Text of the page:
"Love and Respect" speaks more specifically about between husband and wife and how God built us to feel love in different ways. 

 

Eggerich postulates that biblically, God has created the man so that when he feels respected, he feels loved - and when a woman feels loved, she feels more inclined to respect. However, if the cycle is that if the woman doesn't feel loved, she won't show respect, and if the man doesn't feel respect, he won't show love - leading to a  downward cycle that just feeds itself into negativity and destruction. Which is why I think the Bible says the man should love his wife as Christ loved the church, and the wife should submit to the husband - - submit has such a bad connotation these days, I don't mean for the wife to become subservient - the Bible is clear the two become one! The distinction is that the wife loves the husband whole-heartedly, and the husband loves the wife whole-heartedly. The wife is told to follow the man's lead, but the man is told to put the needs of his wife before his own. Therefore, both are called to be the servant of the other. They are meant to work as one, not as one over the other. Too many today, and in history, unfortunately, misunderstand the meaning of what 'submit' means in that passage. 

 

Gary Chapman also does a wonderful job of showing that there are many different ways, in application, to show your love to someone, and each person has tendencies - ways they like to SHOW love, as well as ways they like to RECEIVE love.  - - words of affirmation, acts of service, quality time, gifts, and physical touch. Knowing and understanding what your tendencies as well as what your desires are for - as well as for those you love - can be very helpful in considering how to show love to a person, no matter who that person may be.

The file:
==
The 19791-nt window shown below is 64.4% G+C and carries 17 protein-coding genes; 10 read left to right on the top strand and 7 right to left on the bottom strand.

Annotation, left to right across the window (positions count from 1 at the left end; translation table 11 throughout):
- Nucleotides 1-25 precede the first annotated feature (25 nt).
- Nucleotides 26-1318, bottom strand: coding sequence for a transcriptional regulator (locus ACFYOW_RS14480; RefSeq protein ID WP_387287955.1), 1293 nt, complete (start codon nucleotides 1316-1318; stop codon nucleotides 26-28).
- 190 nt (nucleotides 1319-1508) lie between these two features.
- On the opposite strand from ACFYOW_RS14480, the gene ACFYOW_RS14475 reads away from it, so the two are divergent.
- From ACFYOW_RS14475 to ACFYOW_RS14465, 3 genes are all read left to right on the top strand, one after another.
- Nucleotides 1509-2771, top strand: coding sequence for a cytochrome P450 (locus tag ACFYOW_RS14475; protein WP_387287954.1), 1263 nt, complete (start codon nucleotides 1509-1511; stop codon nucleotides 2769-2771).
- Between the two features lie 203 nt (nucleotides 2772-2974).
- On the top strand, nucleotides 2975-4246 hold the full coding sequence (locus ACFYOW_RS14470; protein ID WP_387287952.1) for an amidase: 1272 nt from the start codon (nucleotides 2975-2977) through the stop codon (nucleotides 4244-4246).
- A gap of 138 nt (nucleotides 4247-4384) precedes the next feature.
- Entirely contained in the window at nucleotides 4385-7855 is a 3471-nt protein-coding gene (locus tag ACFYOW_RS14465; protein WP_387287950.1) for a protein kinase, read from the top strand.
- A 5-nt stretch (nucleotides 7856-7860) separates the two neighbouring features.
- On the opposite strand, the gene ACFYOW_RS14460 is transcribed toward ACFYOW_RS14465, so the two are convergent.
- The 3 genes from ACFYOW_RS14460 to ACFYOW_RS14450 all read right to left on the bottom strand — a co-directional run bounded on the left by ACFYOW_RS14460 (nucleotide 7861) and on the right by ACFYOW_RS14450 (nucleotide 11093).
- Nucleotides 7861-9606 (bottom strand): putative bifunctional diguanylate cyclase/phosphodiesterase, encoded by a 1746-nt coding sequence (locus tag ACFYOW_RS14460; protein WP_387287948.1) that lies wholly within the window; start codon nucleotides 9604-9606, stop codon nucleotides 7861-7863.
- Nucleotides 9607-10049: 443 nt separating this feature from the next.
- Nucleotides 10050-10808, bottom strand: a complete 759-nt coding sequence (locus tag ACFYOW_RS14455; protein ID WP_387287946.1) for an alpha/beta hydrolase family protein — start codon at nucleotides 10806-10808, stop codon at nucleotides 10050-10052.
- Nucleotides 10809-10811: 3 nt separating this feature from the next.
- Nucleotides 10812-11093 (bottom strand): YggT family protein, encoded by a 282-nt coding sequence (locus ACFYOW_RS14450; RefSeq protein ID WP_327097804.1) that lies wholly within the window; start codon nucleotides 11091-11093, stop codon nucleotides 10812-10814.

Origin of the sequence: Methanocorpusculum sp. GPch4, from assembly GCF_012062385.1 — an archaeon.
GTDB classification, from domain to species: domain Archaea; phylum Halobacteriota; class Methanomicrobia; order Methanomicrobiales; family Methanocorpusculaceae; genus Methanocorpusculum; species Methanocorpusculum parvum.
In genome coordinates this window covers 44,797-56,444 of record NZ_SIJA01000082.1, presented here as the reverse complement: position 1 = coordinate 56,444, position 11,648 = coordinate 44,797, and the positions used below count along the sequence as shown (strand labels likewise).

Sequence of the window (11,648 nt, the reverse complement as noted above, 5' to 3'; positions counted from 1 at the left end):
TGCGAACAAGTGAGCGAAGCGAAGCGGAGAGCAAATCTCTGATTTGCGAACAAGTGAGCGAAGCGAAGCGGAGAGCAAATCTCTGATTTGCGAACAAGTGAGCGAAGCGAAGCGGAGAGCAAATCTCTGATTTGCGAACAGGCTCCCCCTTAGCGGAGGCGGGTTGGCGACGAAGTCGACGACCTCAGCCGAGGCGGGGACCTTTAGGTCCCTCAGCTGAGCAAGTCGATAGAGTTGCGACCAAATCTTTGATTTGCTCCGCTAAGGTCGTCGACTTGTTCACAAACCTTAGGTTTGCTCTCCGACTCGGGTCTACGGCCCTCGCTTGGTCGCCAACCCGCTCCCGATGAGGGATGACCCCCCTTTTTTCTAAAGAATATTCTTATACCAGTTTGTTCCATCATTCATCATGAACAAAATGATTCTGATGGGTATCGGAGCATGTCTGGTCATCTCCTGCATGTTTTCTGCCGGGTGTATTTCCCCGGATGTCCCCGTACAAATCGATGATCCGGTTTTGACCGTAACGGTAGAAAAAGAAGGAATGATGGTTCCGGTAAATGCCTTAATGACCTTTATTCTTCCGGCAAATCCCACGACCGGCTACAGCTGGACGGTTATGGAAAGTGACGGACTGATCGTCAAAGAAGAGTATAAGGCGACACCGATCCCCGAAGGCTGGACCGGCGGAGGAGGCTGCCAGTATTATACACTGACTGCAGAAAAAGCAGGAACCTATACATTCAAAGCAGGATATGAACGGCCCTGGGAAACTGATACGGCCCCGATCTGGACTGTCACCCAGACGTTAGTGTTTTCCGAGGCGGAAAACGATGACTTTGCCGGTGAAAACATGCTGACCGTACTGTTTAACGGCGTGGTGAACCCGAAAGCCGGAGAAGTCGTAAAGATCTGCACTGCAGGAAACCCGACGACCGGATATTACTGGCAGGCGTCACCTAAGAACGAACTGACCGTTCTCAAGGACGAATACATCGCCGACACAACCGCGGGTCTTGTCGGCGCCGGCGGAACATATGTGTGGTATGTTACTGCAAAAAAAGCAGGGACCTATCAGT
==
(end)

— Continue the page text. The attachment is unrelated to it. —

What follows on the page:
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*hijacking Jared, is there a fee for those courses? I couldn't find anything. unhijacking* ;)

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Posted (edited)

yes, it is like purchasing a college class. But if you pass the class, you become alumni and have all the videos available to you long-term and can take further classes with them (also for a fee...). You can also pay for college credit for the core module. 

Edited by Jared Williams

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CS Lewis also does a take down of “Romanic” love (Look away, romance fans!) as a Medieval invention of a French courtier that has warped Western society’s views.

 

Before this shift, people looked on young, Romeo & Juliet type love as fleeting and to a certain extent, foolish. Look more closely at Shakespeare’s masterwork, and you might be surprised to find him not exactly endorsing the behavior of his main characters.

 

This isn’t even touching on the numerous Bible passages that define love by actions and not feelz. “If you love Me...” “Love is patient, Love is kind...” “God is love.”

 

In a certain regard, the Beatles were right when they said all we need is love. Though to be honest, the were practical Satanists if not literal ones. Don’t look up Alister Crowley.